Anderson v. Fisher (In re Anderson)

14 FED App. 0007P (6th Cir.)
Default judgment entered against Debtors/Defendants as a sanction for conduct in prepetition state court litigation was entitled to preclusive effect under the Full Faith and Credit Statute (28 U.S.C. § 1738) in subsequent non-dischargeability action in chapter 7 bankruptcy case. The Panel affirmed the Bankruptcy Court's granting of summary judgment in favor of Creditor on issue preclusion grounds.
Procedural context:
In dischargeability action under 11 U.S.C. § 523(a)(2)(A), the Debtors appealed from the bankruptcy court's granting of summary judgment on collateral estoppel grounds.
Debtors were defendants in a prepetition civil action in Tennessee Circuit Court involving, among other claims, fraud, misrepresentation, deceit, negligence, conversion and breach of contract. Debtors answered the complaint and failed to comply with discovery orders in the case. Plaintiff/Creditor filed a motion to compel, for sanctions, for entry of a default judgment and to dismiss for the discovery abuses. The State Court granted the motion for default judgment as to liability. Prior to the hearing to liquidate the damages in the State Court, the Debtors filed a voluntary joint chapter 7 case. The Creditor filed an Adversary Proceeding seeking a determination that its debt was non-dischargeable under 11 U.S.C. § 523(a)(2)(A) and a motion for summary judgment arguing that the prior State Court default judgment on its complaint which sounded in fraud had preclusive effect in the dischargeability action. The Debtors argued that the default judgment was not entitled to preclusive effect based upon the Sixth Circuit's holding in Spilman v. Harley (In re Spilman), 656 F.2d 224 (6th Cir. 1981) inasmuch as the default judgment failed to satisfy the "actually litigated" prong of the issue preclusion analysis. The Creditor asserted that the Sixth Circuit's subsequent holding in Bay Area Factors v. Calvert (In re Calvert), 105 F.3d 315 (6th Cir. 1997) which recognized that (i) under the Full Faith and Credit Statute, federal courts are required to give the same preclusive effect to a state court judgment that such judgment would be entitled to under that state's law and (ii) such a default judgment would have preclusive effect under Tennessee state law. The Bankruptcy Court found that there were no genuine issues of disputed fact and that the Creditor was entitled to a determination that its debt was nondischargeable under § 523(a)(2)(A). The Bankruptcy Appellate Panel affirmed the Bankruptcy Court's decision to grant summary judgment in faovr of the Creditor on the basis of collateral estoppel.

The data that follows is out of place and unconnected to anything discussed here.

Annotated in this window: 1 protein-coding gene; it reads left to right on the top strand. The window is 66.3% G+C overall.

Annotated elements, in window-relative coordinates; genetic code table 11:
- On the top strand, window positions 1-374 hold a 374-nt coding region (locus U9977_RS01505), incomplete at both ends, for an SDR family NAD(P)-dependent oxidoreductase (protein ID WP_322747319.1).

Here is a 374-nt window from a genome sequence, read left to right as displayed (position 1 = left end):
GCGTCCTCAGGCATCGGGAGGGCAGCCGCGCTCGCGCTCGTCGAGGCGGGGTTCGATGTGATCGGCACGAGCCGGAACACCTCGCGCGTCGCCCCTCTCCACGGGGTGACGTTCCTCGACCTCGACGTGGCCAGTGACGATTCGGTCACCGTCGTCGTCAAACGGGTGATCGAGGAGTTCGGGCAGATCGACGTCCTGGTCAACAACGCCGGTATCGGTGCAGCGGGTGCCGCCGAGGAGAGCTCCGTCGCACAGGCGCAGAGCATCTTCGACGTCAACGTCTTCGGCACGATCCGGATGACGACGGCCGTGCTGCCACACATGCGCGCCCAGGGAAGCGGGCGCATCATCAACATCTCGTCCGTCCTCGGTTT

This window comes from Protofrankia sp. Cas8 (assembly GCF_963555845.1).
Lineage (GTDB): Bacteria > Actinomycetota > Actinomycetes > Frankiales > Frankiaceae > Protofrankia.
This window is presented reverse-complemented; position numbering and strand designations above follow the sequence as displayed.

Emerson, Opperman and Preston

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